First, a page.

A more effective approach to drugs control in the Caribbean needs to be framed in the scope of the drugs
route (cocaine route), involving therefore the enhancement of co-ordination and co-operation of Caribbean
transit countries with Latin American producing countries. This is now being progressively adopted by the
Caribbean in their anti-drugs strategy and, as mentioned above, is expected to be one of the elements of
support by the Community in its 9th EDF support strategy. Inter-regional collaboration can be facilitated
by existing mechanisms for international co-ordination and co-operation, among which is included the
‘Co-ordination and Co-operation Mechanism on Drugs between the European Union, Latin America and
the Caribbean’ launched in 1998 within the Panama Plan of Action.

(2003/C 137 E/011) WRITTEN QUESTION E-1513/02

by Cristiana Muscardini (UEN) to the Commission

(29 May 2002)

Subject: Decline in life expectancy caused by AIDS

Reports have recently appeared in the Italian weekly press containing alarming statistics on the decline in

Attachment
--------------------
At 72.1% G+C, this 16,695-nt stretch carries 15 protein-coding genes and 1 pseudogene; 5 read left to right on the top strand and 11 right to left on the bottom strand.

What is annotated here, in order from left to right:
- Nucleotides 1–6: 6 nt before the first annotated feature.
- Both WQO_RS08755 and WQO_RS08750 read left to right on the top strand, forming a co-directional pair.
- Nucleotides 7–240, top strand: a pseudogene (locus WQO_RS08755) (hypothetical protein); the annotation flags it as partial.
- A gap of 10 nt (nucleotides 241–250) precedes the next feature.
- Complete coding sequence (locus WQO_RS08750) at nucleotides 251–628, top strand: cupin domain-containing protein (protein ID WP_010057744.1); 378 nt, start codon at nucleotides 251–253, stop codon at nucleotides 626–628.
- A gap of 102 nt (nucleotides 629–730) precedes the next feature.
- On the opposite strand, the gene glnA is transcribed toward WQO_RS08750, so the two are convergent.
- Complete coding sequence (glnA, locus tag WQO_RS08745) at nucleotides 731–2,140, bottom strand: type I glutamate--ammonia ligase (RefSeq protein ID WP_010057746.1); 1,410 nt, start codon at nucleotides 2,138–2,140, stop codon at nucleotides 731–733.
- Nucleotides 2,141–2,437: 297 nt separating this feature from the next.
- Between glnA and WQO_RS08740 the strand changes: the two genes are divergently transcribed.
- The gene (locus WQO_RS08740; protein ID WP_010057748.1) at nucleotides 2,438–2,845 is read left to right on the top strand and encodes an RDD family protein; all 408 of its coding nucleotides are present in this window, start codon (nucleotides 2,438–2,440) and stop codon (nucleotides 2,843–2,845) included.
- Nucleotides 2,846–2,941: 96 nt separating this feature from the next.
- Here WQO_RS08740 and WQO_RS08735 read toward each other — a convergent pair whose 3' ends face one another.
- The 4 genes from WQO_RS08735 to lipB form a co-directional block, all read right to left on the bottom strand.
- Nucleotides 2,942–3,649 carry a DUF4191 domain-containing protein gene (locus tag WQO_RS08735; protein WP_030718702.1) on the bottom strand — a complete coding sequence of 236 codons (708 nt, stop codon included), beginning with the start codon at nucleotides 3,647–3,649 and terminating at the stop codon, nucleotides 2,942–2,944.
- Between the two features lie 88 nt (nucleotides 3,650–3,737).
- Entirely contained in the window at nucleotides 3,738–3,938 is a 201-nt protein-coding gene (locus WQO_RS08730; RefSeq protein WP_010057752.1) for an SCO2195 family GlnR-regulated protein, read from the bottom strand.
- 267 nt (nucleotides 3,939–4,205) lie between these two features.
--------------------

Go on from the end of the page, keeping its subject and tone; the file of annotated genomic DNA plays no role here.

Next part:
life expectancy in the countries most affected by the HIV virus. Of the 25 countries with the highest
incidence of infection, 24 are in Africa, and in seven of these over 20 % of the population is HIV-positive.
Unless drastic action is taken, as many as a quarter of Africa’s inhabitants could die of AIDS.
12.6.2003 EN Official Journal of the European Union C 137 E/11

Can the Commission state what cooperation activities exist with  to name only a few of the African
countries most affected by AIDS  South Africa, Swaziland, Zimbabwe, Botswana, Zambia and Malawi,
aimed at fighting the spread of the virus?

Can it state what forms of Community aid exist for those countries and explain the situation as regards
their actual utilisation?

Does the Commission not consider that, taking into account the high levels of migration from the
countries named to Europe, the EU must take all necessary steps to control the spread of the virus in our
own continent, in which it is already a serious problem?

Answer given by Mr Nielson on behalf of the Commission

(10 July 2002)

Acquired Immune Deficiency Syndrome (AIDS) prevention and care has, since the beginning of the
epidemic, been a major priority in Community development policies and programmes. In February 2002,
the Commission adopted the accelerated action targeted on human immuno-deficiency virus (HIV)/AIDS,